Watson, solicitor general spar over border checks

·2 min read
Ottawa police question motorists trying to cross into Ontario from Gatineau, Que., on Monday. (Adrian Wyld/Canadian Press - image credit)
Ottawa police question motorists trying to cross into Ontario from Gatineau, Que., on Monday. (Adrian Wyld/Canadian Press - image credit)

Ottawa's mayor and Ontario's solicitor general were at odds Tuesday over the province's decision to set up police check points at bridges along the Ottawa River.

Starting Monday, Ontario began limiting non-essential travel from Quebec and Manitoba under the province's recently enhanced stay-at-home order.

According to the province, essential travel includes going to work, seeking medical care, transporting goods and exercising Indigenous treaty rights.

On Monday morning, long lines of vehicles waiting to cross the Ottawa River from Gatineau stretched for kilometres as police questioned motorists. Only 31 were turned away between 6 a.m. and 2 p.m., according to Ottawa police.

Traffic in Gatineau, Que., waits to cross the Macdonald-Cartier Bridge to Ottawa on Monday.
Traffic in Gatineau, Que., waits to cross the Macdonald-Cartier Bridge to Ottawa on Monday.(Christian Milette/Radio-Canada)

The situation appeared to improve by Tuesday morning. Quebec has established similar checkpoints.

'Chaos at the bridges'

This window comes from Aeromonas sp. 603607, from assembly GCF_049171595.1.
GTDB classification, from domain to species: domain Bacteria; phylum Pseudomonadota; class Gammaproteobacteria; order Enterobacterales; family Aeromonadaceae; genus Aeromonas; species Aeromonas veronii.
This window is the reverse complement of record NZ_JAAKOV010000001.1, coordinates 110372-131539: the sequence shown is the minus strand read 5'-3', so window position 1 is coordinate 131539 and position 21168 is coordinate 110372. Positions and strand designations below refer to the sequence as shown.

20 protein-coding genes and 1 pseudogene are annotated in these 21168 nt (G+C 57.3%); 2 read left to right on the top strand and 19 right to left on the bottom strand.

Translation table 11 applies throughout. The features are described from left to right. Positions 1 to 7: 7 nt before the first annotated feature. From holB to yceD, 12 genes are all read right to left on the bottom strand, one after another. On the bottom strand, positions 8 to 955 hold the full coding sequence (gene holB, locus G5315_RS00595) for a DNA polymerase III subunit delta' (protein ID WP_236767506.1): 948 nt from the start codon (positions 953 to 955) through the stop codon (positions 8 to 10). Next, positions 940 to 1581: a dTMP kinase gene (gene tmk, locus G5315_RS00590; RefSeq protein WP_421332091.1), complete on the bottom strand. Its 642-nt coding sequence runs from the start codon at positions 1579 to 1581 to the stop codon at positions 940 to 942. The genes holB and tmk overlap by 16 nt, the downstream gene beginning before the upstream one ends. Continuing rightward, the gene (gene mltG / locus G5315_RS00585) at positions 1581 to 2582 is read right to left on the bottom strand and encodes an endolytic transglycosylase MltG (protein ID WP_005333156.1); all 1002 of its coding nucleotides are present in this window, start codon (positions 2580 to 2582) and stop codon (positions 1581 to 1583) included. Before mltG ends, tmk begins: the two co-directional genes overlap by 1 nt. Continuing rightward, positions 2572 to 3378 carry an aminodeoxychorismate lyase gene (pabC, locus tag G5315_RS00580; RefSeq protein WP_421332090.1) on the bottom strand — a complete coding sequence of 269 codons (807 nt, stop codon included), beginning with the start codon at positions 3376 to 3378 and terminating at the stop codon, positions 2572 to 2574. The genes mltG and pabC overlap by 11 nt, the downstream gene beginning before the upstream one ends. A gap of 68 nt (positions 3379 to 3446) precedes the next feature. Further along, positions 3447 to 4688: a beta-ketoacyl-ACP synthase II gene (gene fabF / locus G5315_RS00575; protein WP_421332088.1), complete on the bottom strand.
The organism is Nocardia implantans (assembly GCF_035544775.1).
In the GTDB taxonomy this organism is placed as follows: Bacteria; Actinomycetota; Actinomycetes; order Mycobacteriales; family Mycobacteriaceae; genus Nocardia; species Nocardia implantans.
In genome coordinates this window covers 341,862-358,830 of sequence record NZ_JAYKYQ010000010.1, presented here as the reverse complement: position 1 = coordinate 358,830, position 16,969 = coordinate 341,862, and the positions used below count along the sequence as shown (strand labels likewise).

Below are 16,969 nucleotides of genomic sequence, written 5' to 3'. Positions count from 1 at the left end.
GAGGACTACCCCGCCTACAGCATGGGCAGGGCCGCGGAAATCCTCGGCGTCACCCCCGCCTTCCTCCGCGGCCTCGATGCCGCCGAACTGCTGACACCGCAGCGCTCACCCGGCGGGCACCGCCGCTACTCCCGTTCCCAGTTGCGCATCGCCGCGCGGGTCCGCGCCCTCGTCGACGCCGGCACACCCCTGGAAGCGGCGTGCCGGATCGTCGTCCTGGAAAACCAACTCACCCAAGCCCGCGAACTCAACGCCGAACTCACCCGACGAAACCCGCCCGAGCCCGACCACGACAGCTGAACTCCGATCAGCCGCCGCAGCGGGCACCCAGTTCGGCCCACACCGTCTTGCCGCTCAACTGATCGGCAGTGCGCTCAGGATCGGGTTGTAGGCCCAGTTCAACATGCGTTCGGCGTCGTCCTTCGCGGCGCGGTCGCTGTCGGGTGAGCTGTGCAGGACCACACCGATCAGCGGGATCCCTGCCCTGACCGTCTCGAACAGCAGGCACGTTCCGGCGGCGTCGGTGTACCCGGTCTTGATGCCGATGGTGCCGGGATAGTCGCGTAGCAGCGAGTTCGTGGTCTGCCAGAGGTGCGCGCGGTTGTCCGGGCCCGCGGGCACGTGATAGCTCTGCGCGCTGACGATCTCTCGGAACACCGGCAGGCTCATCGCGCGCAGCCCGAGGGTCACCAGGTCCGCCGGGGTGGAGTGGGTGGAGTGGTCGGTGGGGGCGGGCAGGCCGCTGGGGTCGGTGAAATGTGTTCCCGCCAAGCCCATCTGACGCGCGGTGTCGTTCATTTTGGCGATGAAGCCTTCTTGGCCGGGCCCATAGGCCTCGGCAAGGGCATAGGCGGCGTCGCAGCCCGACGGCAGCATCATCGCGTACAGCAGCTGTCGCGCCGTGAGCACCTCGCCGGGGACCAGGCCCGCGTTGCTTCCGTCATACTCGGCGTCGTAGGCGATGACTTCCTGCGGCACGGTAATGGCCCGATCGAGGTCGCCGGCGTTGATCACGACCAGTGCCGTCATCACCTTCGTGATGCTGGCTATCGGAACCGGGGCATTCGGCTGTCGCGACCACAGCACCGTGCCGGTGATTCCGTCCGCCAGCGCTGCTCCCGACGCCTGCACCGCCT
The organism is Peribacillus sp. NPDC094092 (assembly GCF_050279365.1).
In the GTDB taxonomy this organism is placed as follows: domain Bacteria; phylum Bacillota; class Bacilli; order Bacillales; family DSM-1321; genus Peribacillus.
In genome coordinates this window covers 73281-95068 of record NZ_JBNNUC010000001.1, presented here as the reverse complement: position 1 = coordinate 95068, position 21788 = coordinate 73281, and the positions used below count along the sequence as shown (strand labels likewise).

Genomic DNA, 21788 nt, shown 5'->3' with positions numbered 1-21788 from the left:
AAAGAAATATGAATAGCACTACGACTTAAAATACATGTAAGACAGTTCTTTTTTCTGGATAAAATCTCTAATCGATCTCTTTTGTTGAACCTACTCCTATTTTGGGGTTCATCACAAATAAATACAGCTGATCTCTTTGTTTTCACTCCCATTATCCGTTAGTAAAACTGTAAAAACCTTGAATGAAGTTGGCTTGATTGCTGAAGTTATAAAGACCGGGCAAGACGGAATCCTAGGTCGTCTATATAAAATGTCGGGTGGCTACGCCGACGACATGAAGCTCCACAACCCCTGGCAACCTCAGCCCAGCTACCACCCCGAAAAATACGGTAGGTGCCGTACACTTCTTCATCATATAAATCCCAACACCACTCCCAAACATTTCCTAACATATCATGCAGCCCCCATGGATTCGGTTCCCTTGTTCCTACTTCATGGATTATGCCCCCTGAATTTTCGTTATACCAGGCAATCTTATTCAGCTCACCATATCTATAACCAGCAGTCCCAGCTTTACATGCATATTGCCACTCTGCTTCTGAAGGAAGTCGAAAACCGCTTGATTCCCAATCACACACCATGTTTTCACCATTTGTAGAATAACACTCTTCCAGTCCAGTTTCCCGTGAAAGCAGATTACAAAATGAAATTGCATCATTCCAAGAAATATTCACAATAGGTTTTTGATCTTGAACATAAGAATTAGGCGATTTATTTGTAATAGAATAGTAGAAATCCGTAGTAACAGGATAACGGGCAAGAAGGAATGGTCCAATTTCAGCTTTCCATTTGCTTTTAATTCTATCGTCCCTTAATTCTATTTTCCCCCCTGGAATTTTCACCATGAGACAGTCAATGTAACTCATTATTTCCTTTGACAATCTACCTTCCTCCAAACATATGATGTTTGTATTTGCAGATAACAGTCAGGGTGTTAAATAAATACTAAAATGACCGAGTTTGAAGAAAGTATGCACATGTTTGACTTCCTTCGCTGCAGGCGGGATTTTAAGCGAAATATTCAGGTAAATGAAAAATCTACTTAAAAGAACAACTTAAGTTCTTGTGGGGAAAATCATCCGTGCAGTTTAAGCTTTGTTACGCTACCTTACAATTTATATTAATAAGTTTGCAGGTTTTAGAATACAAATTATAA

Ottawa Mayor Jim Watson told CBC Radio's Ottawa Morning on Monday that he was never consulted about the checkpoints, and believes the province should cover the cost of the 50 to 100 police officers needed to staff them each day.

"These border checks don't make any sense," Watson said. "We're seeing now the chaos at the bridges. We're one economic union, for all intents and purposes."

Asked by NDP MPP Joel Harden during Tuesday's question period about the "useless" checkpoints, Ontario Solicitor General Sylvia Jones quoted Watson, who has previously urged residents not to travel to western Quebec for recreation, such as visiting Gatineau Park.

Jones implied that given those previous statements, Watson should be in favour of the checkpoints. She didn't mention in her reply whether the province would pay any of the policing costs.

Ontario Premier Doug Ford and Solicitor General Sylvia Jones answer questions at Toronto Pearson Airport on Feb, 3, 2021.
Ontario Premier Doug Ford and Solicitor General Sylvia Jones answer questions at Toronto Pearson Airport on Feb, 3, 2021.(Frank Gunn/Canadian Press)

On Twitter, Watson accused Jones of misrepresenting his stance on the topic.

"There is a world of difference between encouraging residents to stay at home unless it's for essential travel and the provinces' decision to put up checkpoints at 5 bridges and 2 ferry crossings! Yesterday was a nightmare and a complete waste of police resources," he wrote.

Ontario's stay-at-home order is in place until at least May 20.